Klum’s children with ex-husband Seal have “huge Afros,” as she described them. Underwood responded, “Why would you save Afro hair?” She went on to imply that hair like that wasn’t desirable and woman in a hair shop would never ask for that “curly, nappy, beady” hair.
When her co-host Sarah Gilbert revealed she also saves her children’s hair, Underwood countered by saying that it was “probably some beautiful, long, silky stuff. Underwood’s comments implied that type of hair was indeed worth saving and judging by the laughter of the audience, many others in the room agreed. Interestingly, the other black co-host, Aisha Tyler, didn’t say nary a word during the segment. We could be wrong, but judging from the expression on her face, it seemed that she was not diggin’ on Underwood’s comment and wanted to say something, but decided to stay out it.
Well, you can best believe folks took to Twitter to give Sheryl their two cents; they even questioned Underwood’s appreciation for her culture and even for herself. But Underwood of course didn’t back down; she also used her Twitter account to respond to her critics. Her response was that folks are just “tripping,” and told them to “lighten up.”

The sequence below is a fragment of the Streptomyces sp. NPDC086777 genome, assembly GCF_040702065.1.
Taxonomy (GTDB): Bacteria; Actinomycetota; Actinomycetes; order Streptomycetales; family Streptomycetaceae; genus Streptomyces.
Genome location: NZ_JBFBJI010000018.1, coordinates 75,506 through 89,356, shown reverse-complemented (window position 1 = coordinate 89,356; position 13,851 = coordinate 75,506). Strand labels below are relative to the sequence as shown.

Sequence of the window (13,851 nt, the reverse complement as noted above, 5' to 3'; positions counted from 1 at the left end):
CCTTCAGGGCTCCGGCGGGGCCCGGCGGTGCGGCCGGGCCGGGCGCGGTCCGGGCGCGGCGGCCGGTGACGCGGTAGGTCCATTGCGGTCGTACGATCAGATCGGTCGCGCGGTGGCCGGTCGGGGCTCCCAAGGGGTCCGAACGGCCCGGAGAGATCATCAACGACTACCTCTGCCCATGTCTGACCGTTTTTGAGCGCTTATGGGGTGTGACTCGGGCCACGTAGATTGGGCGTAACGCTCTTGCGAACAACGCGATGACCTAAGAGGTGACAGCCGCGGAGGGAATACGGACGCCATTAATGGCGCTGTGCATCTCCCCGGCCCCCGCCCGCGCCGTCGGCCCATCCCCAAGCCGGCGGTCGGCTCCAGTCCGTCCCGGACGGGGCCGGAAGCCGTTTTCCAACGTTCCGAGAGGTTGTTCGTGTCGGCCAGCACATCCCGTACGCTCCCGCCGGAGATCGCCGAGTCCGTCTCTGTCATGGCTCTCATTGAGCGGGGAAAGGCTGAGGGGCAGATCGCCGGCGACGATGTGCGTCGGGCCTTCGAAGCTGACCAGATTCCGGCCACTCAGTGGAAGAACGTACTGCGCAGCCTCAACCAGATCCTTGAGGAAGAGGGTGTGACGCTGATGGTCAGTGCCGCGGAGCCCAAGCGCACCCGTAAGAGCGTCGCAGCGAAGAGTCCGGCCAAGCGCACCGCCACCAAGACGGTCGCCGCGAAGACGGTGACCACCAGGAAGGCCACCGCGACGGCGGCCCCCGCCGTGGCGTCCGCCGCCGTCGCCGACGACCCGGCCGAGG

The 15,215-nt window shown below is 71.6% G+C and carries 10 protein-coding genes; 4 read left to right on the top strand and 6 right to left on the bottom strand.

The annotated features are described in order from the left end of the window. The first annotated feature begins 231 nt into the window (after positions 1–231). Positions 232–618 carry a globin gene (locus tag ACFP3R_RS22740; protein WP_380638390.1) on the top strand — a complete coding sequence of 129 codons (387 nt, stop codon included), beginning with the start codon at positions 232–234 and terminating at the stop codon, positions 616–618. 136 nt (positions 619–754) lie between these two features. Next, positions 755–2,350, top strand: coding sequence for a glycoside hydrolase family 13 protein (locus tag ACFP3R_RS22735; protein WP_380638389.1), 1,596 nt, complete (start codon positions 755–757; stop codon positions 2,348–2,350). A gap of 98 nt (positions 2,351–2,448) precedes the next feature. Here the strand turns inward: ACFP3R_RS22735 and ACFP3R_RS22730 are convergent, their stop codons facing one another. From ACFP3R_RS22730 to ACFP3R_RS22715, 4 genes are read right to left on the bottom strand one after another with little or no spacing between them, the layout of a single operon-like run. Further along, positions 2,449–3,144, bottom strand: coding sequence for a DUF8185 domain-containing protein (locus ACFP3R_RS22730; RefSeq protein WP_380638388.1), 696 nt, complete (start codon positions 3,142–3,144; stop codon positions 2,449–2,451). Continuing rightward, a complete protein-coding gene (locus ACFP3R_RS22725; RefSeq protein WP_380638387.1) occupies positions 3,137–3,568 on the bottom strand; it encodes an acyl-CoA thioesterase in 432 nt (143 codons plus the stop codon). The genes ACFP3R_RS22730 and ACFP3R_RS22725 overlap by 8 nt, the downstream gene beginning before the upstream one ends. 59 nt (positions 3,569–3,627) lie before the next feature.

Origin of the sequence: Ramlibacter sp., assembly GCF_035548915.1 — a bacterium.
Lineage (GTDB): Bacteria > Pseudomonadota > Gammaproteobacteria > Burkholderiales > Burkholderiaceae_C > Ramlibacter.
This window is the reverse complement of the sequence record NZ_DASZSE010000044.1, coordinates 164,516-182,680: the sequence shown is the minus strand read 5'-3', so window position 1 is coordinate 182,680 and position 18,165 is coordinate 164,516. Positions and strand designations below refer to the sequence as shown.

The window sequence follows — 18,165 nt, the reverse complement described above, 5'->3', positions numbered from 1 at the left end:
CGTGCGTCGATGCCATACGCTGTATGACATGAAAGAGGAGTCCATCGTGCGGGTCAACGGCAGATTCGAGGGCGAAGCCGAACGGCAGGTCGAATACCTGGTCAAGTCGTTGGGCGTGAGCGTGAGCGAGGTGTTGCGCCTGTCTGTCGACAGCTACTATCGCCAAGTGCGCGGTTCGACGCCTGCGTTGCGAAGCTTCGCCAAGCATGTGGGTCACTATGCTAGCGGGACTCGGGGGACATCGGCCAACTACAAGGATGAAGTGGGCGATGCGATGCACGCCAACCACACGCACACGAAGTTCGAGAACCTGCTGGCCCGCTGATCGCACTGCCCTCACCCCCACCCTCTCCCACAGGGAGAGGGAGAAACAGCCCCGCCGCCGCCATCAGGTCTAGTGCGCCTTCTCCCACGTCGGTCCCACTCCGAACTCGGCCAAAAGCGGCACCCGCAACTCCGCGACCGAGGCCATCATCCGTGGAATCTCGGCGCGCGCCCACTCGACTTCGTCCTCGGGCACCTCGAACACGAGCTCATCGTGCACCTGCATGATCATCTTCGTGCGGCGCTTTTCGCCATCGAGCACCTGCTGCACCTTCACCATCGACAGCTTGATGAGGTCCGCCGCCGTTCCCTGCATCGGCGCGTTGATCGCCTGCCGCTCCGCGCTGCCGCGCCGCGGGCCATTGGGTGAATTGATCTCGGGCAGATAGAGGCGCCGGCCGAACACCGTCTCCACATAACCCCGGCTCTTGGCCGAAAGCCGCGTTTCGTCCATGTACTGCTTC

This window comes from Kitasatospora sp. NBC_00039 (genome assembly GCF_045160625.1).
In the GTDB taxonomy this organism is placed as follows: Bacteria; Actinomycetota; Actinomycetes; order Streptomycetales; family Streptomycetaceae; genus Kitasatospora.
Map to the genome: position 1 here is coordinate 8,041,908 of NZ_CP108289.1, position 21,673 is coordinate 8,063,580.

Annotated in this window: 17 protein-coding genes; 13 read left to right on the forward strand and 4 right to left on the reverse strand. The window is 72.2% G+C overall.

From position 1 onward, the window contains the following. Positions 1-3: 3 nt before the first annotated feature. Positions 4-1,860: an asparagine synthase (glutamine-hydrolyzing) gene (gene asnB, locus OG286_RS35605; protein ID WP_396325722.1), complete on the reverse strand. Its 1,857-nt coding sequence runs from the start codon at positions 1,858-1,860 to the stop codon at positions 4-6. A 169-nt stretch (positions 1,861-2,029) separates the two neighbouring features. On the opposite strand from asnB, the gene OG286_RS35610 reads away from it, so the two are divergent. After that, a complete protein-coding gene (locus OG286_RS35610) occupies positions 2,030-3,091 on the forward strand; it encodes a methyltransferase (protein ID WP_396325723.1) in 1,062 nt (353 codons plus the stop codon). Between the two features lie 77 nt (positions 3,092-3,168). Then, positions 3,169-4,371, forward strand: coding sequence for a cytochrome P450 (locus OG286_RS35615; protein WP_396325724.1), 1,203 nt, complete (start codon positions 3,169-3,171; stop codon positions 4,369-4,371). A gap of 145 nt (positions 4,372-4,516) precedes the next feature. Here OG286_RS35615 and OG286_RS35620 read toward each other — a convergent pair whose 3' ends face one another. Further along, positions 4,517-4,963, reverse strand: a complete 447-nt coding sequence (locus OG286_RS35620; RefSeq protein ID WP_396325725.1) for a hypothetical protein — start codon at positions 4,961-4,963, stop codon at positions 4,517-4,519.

Natural hair – as we all know – has a long love/hate history in the black community and was even touched on in the Chris Rock documentary “Good Hair,” and the musical number “Good & Bad Hair” from Spike Lee‘s “School Daze.”
It can be a deeply painful topic and would think Underwood would be sensitive enough to not offend those who embrace their “curly, nappy, beady” hair.